Installing cork is different from other products so there are some key things to pay attention to. Cork is subject to changes in dimension due to variations in temperature, humidity, and moisture, so it should not be installed in a building that does not have the heat or air conditioning running, and the product must be delivered at least three days before installing to acclimate to job site temperature. No exceptions! Be sure all the other trades are finished before you start installing the new floor to prevent any possibility of damage to the brand new floor. A cork floor needs to be the last part of any construction project.

If you’ve readNFTandFCIfor the past five years you have seen a lot written about the importance of concrete moisture testing. With natural products like cork and wood, it is even more important! Prepare and test concrete according to the manufacturer’s guidelines and ASTM F 710, Standard Practice for Preparing Concrete Floors to Receive Resilient Flooring, and don’t install the floor if the substrate is not dry, flat and smooth! (For more information visit ASTM International at or call (610) 832-9585.)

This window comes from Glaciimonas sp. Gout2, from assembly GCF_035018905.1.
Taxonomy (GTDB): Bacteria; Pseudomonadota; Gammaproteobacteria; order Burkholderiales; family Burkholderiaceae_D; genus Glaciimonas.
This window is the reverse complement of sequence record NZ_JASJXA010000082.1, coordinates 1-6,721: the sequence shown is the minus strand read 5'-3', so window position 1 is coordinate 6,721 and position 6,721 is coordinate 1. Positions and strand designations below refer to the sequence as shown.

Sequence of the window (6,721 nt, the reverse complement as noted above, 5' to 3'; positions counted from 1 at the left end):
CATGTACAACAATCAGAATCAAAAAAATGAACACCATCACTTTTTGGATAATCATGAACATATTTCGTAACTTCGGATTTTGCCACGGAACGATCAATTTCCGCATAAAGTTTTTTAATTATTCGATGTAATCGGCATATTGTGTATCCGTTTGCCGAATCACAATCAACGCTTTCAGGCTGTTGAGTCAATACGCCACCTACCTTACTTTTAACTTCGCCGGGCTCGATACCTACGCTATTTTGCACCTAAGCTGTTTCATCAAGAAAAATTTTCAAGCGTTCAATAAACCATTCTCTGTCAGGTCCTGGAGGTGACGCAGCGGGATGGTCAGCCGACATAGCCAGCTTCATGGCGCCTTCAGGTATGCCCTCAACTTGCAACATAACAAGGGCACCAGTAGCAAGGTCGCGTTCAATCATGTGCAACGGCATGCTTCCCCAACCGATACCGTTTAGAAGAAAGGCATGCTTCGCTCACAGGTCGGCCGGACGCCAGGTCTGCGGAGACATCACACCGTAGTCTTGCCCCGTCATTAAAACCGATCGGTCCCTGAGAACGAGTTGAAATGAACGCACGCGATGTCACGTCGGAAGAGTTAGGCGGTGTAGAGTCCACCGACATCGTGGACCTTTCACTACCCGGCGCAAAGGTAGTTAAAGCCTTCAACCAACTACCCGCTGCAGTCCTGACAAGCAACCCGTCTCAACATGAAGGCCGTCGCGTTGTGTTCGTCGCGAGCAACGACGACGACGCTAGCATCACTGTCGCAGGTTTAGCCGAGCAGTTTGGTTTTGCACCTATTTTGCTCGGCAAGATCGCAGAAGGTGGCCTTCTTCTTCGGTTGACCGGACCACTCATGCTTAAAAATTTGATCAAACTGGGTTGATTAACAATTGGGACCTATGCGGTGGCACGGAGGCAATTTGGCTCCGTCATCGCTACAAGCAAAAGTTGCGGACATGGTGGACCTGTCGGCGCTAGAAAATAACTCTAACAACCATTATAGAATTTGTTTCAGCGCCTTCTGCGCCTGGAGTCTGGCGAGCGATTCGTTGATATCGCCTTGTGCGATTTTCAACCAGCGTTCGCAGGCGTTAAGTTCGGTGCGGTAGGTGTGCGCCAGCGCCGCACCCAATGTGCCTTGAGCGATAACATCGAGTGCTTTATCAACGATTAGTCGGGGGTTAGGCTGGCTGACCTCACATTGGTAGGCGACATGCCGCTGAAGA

Adhesive selection and application is another important part of a successful cork installation. Talking to the experienced cork installers in Europe and here in the United States made me a bit old fashioned as far as cork adhesive. The traditional method uses a water based contact adhesive that is applied to the back of the tile and also to the substrate using a paint roller. Because contact adhesive provides an instant bond, this method really holds the tile in place without curled edges. The tile can be coated a day ahead of time, or even at the factory, and large areas of the substrate can be coated at one time. Because the tile is set “dry,” the installer can work on top of the newly installed  floor and the floor can be walked on immediately.